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A Great Excuse to Stop Mowing Your Lawn

Edited By: Sheldon O'Riley

 All over the world, bee populations have decreased dramatically due to habitat loss and pesticide use. However, green spaces in towns and cities can give bees a much-needed refuge and, if you happen to have a yard, then you can also help them, especially if you’re lazy about lawn care.

 

As it turns out, lawns with plenty of weeds such as clover and dandelions can offer pollen and nectar for bees in suburban areas where prime habitat is difficult to come by. Scientists recently identified 111 different bee species in just a handful of yards in Springfield, Massachusetts. Most of these were tiny sweat bees about the size of a grain of rice, but the yards also attracted bumblebees and honeybees.

 
A Reason Not to Mow Your Lawn

Susannah Lerman, a research ecologist for the US Department of Agriculture’s Forest Services, says that “these were not yards that had pollinator gardens, they didn’t have special flowers, there weren’t next to forests or other types of more natural landscapes so that in and of itself was pretty amazing.”

She also found out that by mowing the lawn less frequently, you can help bees get the most out of your lawn. Those lawns which were mowed every two weeks or so, attracted more bees that those mowed on a weekly basis. “It’s a really nice marriage between having a lawn that looks nice and lawn that’s good for bees,” says Lerman, who published her findings in the journal “Biological Conservation.

To gain access to people’s gardens, Lerman and her team offered to mow them for free. They visited a total of 16 houses over the course of two years from May through to September, mowing them either weekly, once every two weeks, or once every three weeks. The researchers checked in once every couple of weeks to see how many bees the lawn had attracted and how many lawn flowers such as dandelions had sprung up.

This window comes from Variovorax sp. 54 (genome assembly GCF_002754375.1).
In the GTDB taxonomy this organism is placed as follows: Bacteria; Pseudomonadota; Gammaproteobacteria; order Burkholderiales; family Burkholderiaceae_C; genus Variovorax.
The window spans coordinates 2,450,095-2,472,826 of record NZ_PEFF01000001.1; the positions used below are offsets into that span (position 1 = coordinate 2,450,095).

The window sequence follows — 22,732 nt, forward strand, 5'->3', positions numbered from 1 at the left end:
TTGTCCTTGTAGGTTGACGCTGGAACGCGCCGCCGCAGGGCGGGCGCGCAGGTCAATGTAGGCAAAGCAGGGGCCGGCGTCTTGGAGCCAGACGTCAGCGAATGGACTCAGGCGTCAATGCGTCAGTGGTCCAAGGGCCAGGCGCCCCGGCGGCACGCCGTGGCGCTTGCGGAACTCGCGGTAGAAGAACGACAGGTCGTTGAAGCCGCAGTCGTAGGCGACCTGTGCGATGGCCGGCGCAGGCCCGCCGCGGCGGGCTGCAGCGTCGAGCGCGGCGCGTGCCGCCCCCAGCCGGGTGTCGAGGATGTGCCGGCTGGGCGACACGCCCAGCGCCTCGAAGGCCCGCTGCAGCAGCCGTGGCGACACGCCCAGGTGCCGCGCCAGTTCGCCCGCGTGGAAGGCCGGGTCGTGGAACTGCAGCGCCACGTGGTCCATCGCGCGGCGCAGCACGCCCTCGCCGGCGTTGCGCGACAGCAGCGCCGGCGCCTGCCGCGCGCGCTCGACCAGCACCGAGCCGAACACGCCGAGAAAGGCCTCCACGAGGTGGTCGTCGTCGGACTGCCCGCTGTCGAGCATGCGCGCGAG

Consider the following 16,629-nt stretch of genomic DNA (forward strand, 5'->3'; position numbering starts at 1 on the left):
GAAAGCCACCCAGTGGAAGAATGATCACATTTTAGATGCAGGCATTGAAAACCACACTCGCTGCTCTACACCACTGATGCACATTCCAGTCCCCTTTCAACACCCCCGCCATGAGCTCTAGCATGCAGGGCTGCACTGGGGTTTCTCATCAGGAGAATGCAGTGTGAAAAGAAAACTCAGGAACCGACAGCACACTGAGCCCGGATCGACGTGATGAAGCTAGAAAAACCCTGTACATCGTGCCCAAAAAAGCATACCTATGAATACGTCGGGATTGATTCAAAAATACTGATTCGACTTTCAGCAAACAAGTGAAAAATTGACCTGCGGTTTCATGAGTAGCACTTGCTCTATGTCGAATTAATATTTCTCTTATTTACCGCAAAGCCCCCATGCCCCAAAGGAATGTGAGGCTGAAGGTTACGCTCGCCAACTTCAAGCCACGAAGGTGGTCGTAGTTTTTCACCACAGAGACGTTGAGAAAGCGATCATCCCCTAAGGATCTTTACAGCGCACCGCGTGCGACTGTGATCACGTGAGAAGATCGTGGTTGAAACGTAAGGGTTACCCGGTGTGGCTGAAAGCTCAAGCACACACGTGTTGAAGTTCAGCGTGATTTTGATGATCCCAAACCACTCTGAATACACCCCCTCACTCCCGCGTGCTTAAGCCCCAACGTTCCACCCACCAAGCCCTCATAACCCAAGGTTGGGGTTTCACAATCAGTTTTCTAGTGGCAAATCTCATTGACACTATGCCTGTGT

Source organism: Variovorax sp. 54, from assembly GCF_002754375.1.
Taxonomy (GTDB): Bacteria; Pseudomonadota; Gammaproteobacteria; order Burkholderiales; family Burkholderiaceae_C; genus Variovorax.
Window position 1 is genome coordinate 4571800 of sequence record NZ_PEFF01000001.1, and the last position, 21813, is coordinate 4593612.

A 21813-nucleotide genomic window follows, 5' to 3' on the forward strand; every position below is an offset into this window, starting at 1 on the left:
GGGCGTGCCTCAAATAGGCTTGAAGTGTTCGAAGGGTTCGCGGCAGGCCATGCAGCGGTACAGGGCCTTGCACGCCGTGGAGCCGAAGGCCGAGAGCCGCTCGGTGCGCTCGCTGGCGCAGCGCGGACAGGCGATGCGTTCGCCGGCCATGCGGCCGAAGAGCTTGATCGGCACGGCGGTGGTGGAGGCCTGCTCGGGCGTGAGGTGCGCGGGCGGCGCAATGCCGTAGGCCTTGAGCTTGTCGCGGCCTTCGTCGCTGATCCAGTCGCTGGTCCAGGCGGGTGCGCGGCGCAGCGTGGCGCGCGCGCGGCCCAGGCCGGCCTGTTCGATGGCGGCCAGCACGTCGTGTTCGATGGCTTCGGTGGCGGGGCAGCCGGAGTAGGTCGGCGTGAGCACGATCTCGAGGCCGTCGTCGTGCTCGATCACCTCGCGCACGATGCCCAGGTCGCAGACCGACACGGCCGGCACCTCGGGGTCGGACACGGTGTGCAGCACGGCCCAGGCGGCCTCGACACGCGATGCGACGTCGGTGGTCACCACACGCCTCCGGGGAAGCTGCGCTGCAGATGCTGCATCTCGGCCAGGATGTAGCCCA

They also noted how many planted flowers such as azaleas and marigolds were growing in the yards and how sheltered they were by trees. This was to ensure that the lawn flowers were responsible for any differences between the yards, not the other plants.

The yards that were mowed less frequently did indeed have more flowers. However, having the most flowers didn’t necessarily translate into having the most bees. Lerman says that “perhaps in the yards that were mowed every three weeks the grasses were just a bit too long.” The tiny sweat bees that were the most common visitors to the lawns might have had trouble reaching the flowers on these more unkempt lawns.

 

Since Lerman and her team only looked at lawns in western Massachusetts, it’s not exactly clear yet whether the “lazy lawnmower” approach will help bees in other climates. In the future, she would like to try the experiment again in different parts of the US. She and her colleagues at the Forest Service and the City University of New York are now investigating how bees, birds, and other animals respond to different lawn care practices in six cities. 

A Reason Not to Mow Your Lawn

Not a green thumb? No problem!

If you live in the northeast and want to make your yard more appealing for bees, mowing every two weeks seems to hit the sweet spot. One advantage of this approach is that it’s a lot less work than planting a pollinator garden.

These gardens are great as they provide a lot of nectar and pollen for bees and other pollinators, but to maintain a pollinator garden, you need to have time, space, money, and the knowledge of how to care for your plants. On the other hand, mowing every two weeks is something that everybody with a lawn can do.

Should you decide to make the switch to “lazy lawn mowing,” Lerman suggests letting your neighbors know what you’re up to. She and her colleagues plan to create downloadable signs to explain that a lawn is bee-friendly (and that you’re not just neglecting it).

If whole neighborhoods or cities adopt the lazy lawnmower approach, it could have a huge impact for bees. Lawns cover more than 63,000 square miles in the US, an area roughly the size of the state of Florida. This is a lot of grass.

There are also some other things that you can do to make your property bee-friendly without having to put in a lot of work. Lerman recommends not using pesticides and leaving a few bare patches, which can be ideal places for ground-nesting species to make their homes. Also, you should avoid using heavy mulches as this will make it difficult for bees to nest. Furthermore, when fall arrives, don’t rake up every single leaf – a leaf pile can create a shelter for bees in cold weather.

 

Source: popsci
Images: depositphotos

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